NOTE: June 2020
This was a really fun day out. I enjoyed the route and running on trails where I spent many runs training and learning the routes of Santiago. I love how I noted what kit I was wearing and how important that seemed at the time (especially in contrast to how little I care about what I was wearing 8 years ago when I read it now). I also recall that the route was almost 6km long and that I felt every one of those kilometres after my watch ticked passed 50km... For a while after this I didn't show the distance on my watch screen during long races so I wouldn't face that frustration again!
This weekend I ran The North Face Endurance Challenge event. This race that is organised by The North Face has been held in Chile for a number of years, however, it only became part of the Endurance Challenge series of races in 2012. I started the 80km race in 2011, which was called the Ulramaraton de Los Andes, but did not finish due to injury. This year I ran the 50km.
|RunningChile team before the start.|
It was a beautiful morning on Saturday and as the race started at 8 o'clock it was already light and looked like it would be a hot day. The start line was at Hacienda Santa Martina which is a magnificently located club in the mountains with fantastic single track for a few kilometers surrounding the start and finish area. I started the race in my RunningChile t-shirt and a pair of shorts as I thought that would be warm enough for the race (I still threw a wind jacket into my UltrAspire pack just in case) and for the greater part of the day it was.
|Ready to go!|
I didn't start at the front of the race as I have become accustomed to the ridiculously fast starts here that have put me off my pacing strategy in the past. I rolled out of Santa Martina and not surprisingly caught up to most of the fast starters on the first climb. I was feeling fresh and strong after a good taper week and the early pace was exactly where I wanted to be. I held my position in the top ten and enjoyed the awesome trails that surround the club.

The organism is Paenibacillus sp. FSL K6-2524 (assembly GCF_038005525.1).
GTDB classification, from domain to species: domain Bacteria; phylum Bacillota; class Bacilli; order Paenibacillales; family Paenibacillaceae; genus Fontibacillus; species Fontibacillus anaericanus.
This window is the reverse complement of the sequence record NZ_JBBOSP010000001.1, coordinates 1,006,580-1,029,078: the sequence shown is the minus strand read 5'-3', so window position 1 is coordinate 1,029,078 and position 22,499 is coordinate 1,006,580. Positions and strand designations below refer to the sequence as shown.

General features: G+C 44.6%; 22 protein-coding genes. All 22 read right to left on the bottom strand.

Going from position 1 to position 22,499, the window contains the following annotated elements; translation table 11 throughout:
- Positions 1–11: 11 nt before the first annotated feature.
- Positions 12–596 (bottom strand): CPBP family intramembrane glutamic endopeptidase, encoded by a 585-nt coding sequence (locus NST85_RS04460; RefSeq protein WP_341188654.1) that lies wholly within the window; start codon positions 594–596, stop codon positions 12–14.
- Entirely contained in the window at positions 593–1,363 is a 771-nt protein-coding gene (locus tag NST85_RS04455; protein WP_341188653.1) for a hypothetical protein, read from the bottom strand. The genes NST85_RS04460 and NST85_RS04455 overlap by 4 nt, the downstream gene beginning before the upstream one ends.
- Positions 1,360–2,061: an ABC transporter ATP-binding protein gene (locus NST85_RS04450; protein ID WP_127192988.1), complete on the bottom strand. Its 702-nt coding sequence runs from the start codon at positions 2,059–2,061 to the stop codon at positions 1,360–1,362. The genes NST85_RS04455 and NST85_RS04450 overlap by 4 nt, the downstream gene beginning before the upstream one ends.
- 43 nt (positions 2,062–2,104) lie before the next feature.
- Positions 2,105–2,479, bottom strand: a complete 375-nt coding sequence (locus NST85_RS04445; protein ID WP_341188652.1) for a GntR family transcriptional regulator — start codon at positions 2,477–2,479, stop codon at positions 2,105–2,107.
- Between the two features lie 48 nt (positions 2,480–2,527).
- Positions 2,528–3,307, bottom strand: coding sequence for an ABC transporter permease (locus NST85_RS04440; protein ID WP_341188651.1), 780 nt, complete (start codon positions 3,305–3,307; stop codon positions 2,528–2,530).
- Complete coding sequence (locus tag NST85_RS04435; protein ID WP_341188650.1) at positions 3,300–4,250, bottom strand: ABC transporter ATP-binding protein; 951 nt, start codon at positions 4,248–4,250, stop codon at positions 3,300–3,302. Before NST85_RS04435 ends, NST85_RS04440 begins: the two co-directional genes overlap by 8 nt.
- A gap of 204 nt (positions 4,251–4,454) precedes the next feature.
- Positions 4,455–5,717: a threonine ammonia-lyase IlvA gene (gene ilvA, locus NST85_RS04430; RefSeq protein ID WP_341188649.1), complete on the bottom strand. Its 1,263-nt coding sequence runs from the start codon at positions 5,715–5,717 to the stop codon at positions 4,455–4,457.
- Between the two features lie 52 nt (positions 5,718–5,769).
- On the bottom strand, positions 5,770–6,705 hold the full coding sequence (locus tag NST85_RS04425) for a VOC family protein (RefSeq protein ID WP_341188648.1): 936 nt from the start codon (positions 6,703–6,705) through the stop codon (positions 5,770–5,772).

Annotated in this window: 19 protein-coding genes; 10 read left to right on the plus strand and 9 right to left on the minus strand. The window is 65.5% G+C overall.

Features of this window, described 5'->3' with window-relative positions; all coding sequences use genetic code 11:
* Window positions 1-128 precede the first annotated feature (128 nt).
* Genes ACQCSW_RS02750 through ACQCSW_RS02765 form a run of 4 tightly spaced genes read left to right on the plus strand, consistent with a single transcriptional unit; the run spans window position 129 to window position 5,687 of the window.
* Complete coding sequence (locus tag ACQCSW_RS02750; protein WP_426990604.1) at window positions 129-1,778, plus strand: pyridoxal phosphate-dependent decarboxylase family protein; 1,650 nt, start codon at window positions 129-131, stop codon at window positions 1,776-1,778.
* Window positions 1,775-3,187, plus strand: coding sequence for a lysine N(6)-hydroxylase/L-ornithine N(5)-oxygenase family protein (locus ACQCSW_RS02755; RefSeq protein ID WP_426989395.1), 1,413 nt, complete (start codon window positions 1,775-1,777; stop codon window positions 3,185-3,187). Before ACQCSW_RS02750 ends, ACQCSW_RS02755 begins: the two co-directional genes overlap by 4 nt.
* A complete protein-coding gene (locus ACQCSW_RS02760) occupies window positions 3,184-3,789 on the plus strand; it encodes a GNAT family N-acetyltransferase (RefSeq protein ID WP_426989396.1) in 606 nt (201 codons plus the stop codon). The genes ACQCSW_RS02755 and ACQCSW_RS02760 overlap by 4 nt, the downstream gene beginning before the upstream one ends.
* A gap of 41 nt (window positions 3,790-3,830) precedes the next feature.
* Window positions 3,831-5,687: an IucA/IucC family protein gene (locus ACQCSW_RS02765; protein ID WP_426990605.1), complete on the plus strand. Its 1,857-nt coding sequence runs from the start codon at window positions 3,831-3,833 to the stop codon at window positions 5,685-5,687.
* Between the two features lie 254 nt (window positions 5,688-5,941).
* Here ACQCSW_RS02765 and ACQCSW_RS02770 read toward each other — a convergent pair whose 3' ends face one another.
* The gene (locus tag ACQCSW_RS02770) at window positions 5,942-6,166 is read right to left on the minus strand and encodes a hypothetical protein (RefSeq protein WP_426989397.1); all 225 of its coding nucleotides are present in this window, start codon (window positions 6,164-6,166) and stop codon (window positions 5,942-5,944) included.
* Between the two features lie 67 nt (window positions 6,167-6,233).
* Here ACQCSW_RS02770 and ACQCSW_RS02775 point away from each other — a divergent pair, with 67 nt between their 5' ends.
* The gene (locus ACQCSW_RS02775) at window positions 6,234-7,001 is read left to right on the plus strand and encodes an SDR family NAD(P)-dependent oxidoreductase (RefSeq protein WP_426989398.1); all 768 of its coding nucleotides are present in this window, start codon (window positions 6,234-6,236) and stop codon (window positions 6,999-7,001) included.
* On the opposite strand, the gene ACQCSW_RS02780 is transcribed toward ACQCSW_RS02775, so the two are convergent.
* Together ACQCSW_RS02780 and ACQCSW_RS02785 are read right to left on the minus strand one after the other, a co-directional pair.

|River crossing in the Santa Martina area.|
|Beautiful single track from early in the day.|
There were great undulating climbs and the trails led us through a few small river crossings, weaving amongst the trees and over the smaller hills. We also followed a course that led us off the usual trails and cut through some natural areas that I would not normally run on as there was not evident trail to follow. The first 15km of the race followed this pattern and I managed to settle into a rhythm, move up a few places and begin my nutrition strategy for the race.
|Feeling strong and running well at 15km,|
The next part of the course took us the climb of Huinganal, a small hill that's easily accessible from La Dehesa. I've run this climb before with the RunningChile team and it is a perfect gradient to run as it is not too steep. At this point the field that was quite close around me started to seperate and I felt that I was making progress and moving forward amongst my competitors. I was still feeling strong and enjoying the trails as we climbed and then descended to the lowest point of the race and the beginning of a long and persistent climb.
In my mind we were in the back section of the race, somewhere furthest away from the start and finish, and the trail had become a dirt road that winds along the contour of the mountains and gradually climbs for what seems like forever. I thought that this part of the course was quite ugly and it was certainly not technical or challenging footing as it is just a service road and not a trail. The climb was long with varying gradient that took us from 23km to about 42km - that's a lot of climbing! I maintained quite a good rhythm through this section, catching up a few places and running in my best position of the day which was with the eventual 3rd and 4th place finishers.